Peru - Shipibo community sues Peruvian government for failure to title traditional lands


Joint press release

Date of publication: 
23 October 2014

Pucallpa: The Shipibo indigenous community of Korin Bari today filed a law suit against the Peruvian government for its failure to title its traditional territory resulting in the repeated invasion of community lands by illegal loggers and coca growers threatening the lives of community members who protest.

The community has presented formal applications for a land title in the Calleria river basin since 2010 but while the government has recognised the existence of the community its land title remains pending, exposing the community and its lands to continued insecurity. In 2011, community houses were flattened by logging operators who were bulldozing an illegal road through community lands to access the area’s valuable timber. Only last month and in a similar case, Edwin Chota and three other Ashaninka leaders from the nearby village of Saweto were murdered as a result of their efforts to try and secure legal title to their lands and evict illegal loggers.

The Peruvian government has been legally obliged for decades to ensure indigenous peoples’ territories are guaranteed both with legal measures to recognise indigenous peoples’ collective property rights over their traditional lands as well as with effective measures of protection. These commitments are enshrined in the United Nations Declaration on the Rights of Indigenous Peoples which establishes that ‘Indigenous peoples have the right to the lands, territories and resources which they have traditionally owned, occupied or otherwise used or acquired’ and that ‘States shall give legal recognition and protection to these lands, territories and resources’ (Article 26).

In spite of this, the cases of Korin Bari and Saweto represent two of at least 594 communities in the Peruvian Amazon whose lands remain untitled, one element of approximately 20 million hectares of indigenous peoples’ lands which remain unrecognised in Peruvian law according to statistics compiled by AIDESEP, Peru’s national indigenous Amazonian organisation.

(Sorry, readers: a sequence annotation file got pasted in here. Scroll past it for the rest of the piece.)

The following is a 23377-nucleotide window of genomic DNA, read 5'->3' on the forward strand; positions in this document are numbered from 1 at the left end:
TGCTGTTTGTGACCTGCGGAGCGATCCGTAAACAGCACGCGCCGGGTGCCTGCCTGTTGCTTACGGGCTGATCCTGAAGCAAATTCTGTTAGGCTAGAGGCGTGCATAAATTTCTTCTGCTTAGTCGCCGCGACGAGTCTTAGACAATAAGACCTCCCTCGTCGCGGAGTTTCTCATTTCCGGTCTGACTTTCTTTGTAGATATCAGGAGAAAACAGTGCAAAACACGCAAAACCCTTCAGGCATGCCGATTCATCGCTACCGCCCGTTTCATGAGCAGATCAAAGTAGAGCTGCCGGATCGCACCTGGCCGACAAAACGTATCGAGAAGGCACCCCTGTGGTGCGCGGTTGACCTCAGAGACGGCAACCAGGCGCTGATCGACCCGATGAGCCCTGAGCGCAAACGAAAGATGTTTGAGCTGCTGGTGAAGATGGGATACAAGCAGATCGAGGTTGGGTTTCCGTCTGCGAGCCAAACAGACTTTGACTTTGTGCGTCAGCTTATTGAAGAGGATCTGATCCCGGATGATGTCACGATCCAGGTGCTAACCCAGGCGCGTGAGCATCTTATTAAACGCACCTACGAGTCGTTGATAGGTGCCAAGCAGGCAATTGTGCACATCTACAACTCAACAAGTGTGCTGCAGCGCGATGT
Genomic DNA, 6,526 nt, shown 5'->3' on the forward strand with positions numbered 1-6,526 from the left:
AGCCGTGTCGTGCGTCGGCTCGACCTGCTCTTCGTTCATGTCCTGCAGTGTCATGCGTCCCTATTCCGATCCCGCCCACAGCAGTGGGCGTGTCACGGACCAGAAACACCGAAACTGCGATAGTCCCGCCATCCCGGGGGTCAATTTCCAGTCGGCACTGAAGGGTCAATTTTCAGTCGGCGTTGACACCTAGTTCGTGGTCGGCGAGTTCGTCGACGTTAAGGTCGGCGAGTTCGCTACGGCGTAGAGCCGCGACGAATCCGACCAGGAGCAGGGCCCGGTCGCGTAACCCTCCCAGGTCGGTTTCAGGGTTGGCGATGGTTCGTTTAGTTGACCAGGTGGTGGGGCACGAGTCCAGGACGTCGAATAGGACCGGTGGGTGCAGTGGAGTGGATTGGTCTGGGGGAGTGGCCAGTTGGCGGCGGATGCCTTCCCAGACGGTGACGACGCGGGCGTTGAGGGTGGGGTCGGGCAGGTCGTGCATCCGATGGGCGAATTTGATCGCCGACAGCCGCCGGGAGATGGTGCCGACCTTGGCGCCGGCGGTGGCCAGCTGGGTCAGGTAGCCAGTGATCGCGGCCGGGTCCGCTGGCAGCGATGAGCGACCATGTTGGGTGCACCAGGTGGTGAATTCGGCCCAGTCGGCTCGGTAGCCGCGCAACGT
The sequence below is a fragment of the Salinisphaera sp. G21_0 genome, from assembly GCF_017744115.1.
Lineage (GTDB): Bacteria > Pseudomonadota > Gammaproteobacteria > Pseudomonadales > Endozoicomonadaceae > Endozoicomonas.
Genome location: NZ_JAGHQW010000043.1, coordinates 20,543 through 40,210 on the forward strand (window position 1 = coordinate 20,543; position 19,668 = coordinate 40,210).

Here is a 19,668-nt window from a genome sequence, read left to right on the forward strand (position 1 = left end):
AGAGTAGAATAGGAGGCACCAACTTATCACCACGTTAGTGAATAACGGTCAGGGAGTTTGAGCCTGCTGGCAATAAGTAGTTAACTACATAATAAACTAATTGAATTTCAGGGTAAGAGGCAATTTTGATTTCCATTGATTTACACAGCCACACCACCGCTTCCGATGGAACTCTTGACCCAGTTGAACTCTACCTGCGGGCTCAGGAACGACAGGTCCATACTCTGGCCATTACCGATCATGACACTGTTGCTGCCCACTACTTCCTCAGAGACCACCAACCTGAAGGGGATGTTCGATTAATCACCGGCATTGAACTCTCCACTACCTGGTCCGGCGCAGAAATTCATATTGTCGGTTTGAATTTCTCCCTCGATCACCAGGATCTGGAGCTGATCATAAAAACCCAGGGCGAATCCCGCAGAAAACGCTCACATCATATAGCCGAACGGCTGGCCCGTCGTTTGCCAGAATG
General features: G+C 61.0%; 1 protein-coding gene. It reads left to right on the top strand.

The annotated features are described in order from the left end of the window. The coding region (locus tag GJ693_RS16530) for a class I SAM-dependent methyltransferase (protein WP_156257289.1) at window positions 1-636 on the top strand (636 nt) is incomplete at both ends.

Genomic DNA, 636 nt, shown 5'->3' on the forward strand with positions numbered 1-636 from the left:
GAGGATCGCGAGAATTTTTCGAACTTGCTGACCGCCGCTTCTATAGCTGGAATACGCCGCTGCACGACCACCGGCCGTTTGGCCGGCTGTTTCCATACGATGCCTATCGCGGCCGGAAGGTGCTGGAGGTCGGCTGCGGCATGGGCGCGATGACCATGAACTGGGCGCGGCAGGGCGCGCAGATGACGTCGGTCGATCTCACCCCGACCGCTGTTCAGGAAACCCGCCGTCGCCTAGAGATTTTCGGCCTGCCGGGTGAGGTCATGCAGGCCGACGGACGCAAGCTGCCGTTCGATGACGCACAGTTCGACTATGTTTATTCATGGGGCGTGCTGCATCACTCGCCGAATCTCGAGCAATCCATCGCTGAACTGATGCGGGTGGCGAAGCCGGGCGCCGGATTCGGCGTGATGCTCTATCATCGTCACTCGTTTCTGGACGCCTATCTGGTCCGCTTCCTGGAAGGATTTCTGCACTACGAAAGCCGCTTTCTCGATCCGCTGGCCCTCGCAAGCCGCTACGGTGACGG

Robert Guimaraes Vasquez, Vice President of FECONAU, local indigenous federation supporting the village of Korin Bari and Saweto said in order to avoid a repeat of the tragic events in Saweto:

‘There are many communities in the same situation as Saweto, they don’t have property title, the Peruvian state has the obligation to guarantee the legal security of indigenous peoples lands and allocate the necessary resources to finalise this work’.

A forthcoming study by AIDESEP and the Forest Peoples Programme (FPP) shows that the government’s failure to ensure secure legal recognition of indigenous territories and to support community efforts to protect their forests is intensifying forest destruction. In 2012 alone this destruction reached over 250,000ha and is being driven by rampant illegal logging, uncontrolled illegal mining , the conversion of primary forest for palm oil plantations alongside the construction of roads and other infrastructure projects.

This failure to address deforestation and protect indigenous peoples’ rights is increasingly in the spotlight on the eve of the next UN climate conference to be held in Lima in December 2014.

Contact in Peru:

Robert Guimaraes (FECONAU): 00 51 990889774 , Conrad Feather (FPP) 0051 994449702 (English Language Press Enquiries)

Juan Carlos Ruiz Molleda, IDL (Institute for Legal Defense), 0051 997521685